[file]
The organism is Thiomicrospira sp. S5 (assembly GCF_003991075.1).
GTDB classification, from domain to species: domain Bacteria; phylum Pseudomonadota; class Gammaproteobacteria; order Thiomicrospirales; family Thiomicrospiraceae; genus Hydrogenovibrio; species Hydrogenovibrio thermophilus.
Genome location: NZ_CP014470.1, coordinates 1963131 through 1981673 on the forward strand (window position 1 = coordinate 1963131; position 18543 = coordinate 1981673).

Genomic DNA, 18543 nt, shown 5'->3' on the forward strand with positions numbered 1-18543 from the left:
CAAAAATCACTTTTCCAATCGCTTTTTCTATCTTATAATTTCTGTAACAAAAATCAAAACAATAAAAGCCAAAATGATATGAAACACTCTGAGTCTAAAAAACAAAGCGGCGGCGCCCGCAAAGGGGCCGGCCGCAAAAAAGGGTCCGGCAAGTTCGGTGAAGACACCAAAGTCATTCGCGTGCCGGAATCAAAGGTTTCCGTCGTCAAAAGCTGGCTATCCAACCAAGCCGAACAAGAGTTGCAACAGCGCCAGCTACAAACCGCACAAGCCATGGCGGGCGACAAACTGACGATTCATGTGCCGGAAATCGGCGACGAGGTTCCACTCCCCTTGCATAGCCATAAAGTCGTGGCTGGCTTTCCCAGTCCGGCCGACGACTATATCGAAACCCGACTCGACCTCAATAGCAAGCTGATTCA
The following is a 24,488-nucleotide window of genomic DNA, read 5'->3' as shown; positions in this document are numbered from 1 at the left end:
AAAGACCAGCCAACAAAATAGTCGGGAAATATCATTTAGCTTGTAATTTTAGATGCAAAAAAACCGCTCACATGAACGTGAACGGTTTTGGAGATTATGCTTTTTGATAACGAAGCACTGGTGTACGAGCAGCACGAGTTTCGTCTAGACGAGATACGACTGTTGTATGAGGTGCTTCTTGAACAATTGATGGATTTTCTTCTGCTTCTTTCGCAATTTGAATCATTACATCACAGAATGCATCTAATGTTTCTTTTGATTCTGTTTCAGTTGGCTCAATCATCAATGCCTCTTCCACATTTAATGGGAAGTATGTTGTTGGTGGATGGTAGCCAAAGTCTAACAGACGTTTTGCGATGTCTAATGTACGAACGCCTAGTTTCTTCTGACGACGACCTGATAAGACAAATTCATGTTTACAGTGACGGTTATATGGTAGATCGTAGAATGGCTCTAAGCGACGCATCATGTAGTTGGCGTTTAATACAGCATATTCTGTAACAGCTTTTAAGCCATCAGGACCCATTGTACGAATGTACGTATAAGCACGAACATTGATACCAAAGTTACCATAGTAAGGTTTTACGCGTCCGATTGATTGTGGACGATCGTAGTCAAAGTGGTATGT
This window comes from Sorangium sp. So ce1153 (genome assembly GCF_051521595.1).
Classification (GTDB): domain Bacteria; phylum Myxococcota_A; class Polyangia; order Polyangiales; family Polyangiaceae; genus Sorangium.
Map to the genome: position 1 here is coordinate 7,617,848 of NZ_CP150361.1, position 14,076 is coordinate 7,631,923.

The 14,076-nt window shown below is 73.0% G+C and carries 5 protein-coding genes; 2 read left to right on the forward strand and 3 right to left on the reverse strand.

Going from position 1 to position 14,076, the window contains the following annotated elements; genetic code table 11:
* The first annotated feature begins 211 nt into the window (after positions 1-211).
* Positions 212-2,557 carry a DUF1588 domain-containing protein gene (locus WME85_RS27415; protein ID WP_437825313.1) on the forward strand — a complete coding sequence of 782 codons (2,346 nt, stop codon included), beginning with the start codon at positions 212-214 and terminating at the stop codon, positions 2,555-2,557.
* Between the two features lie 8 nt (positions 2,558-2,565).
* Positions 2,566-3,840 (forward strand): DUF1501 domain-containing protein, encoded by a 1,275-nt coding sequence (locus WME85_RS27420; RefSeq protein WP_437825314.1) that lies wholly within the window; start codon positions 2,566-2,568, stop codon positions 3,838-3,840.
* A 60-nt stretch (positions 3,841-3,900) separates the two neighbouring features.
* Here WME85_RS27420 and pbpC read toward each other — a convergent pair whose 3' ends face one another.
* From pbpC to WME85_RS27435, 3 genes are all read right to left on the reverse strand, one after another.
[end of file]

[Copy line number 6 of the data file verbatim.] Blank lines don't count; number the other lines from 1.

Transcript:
The following is a 24,488-nucleotide window of genomic DNA, read 5'->3' as shown; positions in this document are numbered from 1 at the left end: